M must have been pretty shocking to audiences in the early 1930’s when it was made. The story of a serial child murderer, played to perfection by a young Peter Lorre. The film documents the hunt and capture of Hans Beckert, the murderer, by both the police and criminal gangs. The criminal gangs are in on the hunt because of the intense presence of the police making it hard for them to conduct their “business.”
German Expressionism begat Film Noir and Lang, a master of German Expressionism, uses shadows and light to define the landscape. There’s an excellent shot of young Elsie Beckman on her way home where she stops in front of a poster of a missing girl. Suddenly the shadow of the killer is reflected on the poster as he tells young Elsie what a nice ball she has. Lang excels at with brilliant camera work in this film. The opening shots where Lang’s camera is shooting from high up above pointing downward toward the children playing; then there is amazing shot of Elsie Beckmann’s mother looking down the flights of stairs to see if her daughter is coming home.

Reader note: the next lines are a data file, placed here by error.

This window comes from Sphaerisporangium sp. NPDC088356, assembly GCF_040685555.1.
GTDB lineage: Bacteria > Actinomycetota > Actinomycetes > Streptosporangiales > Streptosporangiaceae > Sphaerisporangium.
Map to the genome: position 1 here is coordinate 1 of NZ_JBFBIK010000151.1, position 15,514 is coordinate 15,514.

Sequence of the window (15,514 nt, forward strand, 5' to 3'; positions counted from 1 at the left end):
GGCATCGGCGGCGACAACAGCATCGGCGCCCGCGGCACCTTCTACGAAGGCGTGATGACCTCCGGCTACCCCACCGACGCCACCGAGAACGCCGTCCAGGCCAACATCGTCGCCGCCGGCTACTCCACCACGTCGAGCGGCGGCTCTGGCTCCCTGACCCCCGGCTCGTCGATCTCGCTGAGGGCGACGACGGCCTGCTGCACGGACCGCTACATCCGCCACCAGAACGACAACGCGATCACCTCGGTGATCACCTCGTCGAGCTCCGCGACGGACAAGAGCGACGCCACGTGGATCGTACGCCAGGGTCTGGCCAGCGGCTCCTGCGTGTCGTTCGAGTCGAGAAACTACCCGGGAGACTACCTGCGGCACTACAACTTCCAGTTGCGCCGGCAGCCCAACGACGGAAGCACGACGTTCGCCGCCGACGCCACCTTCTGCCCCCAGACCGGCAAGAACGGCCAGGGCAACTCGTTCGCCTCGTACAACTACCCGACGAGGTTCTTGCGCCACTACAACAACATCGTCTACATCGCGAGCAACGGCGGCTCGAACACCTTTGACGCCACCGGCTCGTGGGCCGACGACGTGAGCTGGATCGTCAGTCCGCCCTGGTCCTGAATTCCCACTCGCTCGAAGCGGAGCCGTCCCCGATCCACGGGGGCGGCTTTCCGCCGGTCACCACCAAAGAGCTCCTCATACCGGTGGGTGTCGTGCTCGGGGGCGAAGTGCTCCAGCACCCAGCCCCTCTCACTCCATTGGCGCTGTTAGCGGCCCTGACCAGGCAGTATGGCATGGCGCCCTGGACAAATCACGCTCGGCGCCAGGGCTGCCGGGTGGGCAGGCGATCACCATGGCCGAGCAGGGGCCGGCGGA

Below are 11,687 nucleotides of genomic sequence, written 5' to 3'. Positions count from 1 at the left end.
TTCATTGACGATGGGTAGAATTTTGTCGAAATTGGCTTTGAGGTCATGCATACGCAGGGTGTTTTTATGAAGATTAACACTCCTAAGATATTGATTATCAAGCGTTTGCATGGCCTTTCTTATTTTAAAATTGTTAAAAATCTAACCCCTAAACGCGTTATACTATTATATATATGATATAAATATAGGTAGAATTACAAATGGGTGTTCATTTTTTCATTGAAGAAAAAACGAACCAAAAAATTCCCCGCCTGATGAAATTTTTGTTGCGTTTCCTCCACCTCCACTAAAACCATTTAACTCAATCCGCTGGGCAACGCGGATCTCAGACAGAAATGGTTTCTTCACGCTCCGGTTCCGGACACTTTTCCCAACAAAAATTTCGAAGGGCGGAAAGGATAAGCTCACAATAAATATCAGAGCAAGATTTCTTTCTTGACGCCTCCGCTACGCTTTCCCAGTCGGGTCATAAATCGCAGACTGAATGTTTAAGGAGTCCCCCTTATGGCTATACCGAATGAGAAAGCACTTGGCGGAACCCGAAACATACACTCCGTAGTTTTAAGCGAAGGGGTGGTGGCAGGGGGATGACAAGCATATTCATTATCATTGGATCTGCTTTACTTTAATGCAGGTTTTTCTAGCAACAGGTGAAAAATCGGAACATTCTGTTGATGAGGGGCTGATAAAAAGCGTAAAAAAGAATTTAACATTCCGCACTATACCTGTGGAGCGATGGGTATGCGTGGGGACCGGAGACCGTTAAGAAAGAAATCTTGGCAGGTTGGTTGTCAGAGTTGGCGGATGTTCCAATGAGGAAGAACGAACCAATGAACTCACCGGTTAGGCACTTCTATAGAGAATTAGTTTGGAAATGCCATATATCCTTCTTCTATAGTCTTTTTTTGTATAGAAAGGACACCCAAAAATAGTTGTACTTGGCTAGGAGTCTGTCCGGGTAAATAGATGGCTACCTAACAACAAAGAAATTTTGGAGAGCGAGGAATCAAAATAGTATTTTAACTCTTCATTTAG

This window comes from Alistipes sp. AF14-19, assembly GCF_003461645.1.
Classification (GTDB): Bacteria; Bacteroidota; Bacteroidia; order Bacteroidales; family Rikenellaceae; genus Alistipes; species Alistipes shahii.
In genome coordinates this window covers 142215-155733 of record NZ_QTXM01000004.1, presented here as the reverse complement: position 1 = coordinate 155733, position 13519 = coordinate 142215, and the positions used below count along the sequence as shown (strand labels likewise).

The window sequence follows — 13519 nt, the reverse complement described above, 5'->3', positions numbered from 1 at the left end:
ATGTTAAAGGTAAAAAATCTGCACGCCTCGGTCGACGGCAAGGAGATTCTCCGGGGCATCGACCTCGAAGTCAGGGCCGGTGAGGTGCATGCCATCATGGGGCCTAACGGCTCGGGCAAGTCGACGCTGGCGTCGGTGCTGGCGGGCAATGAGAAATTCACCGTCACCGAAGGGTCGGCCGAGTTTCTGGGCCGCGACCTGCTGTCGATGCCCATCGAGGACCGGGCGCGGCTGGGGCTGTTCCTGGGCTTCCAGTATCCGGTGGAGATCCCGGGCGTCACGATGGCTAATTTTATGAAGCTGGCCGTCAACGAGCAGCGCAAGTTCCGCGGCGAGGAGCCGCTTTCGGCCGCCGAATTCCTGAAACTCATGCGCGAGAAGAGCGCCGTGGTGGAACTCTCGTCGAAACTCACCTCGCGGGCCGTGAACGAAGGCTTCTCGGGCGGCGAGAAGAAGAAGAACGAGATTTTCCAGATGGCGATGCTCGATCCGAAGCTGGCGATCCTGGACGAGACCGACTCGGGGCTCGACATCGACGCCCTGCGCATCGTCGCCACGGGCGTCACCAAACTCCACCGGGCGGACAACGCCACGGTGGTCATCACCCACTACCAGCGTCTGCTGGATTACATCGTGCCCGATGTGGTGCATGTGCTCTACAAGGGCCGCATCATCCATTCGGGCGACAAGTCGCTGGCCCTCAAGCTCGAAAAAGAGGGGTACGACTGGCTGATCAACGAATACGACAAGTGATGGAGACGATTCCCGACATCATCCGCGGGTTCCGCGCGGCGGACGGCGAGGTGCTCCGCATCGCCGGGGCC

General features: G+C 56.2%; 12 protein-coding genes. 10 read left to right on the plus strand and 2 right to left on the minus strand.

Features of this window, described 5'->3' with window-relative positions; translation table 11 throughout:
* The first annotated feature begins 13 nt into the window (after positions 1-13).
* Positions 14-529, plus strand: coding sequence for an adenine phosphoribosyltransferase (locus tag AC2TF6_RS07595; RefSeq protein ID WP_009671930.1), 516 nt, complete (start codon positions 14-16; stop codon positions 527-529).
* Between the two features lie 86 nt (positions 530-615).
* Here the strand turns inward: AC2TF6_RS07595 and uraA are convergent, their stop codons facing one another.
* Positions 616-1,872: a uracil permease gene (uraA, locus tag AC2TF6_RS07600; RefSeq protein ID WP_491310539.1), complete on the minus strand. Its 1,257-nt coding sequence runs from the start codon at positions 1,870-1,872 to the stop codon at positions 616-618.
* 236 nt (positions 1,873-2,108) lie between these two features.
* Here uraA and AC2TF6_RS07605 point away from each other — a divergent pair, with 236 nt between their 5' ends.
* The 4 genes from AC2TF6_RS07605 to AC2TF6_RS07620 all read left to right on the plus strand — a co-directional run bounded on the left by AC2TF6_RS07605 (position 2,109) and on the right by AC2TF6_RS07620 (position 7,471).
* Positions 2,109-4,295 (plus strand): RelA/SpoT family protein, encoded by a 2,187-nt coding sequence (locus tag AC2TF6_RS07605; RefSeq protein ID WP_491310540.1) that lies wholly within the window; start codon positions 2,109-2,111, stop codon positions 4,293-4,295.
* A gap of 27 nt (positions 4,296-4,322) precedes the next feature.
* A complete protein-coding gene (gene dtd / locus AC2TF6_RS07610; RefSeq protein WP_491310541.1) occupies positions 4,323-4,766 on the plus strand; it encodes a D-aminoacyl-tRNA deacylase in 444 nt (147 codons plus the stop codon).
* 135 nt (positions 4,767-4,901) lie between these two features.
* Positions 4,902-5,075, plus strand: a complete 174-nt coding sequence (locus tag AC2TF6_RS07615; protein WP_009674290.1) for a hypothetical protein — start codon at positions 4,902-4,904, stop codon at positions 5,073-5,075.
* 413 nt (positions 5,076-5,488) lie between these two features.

Upon the capture of Hans Beckert by the mob they begin a mock trial fearing that if they hand him over to the police the courts will allow Hans to pled insanity and end up in a hospital and eventually free. The mob wants their kind of justice. Kill Hans so he will never kill another child again. For those familiar with Lang’s work you will know that mob hysteria or mob rule is a common thread in some Lang’s films including Metropolis and Fury. What is very interesting is how Lang make Hans plead his case to the mob who have captured him telling them how he cannot control himself and that his actions are like he is addicted. As he goes on you find yourself sympathizing more with the killer as the mob’s actions gets uglier and uglier. This partially may have to do with Lorre’s magnificent acting.
M is a great movie which has lost very little of its power since it was made. Do not miss this film.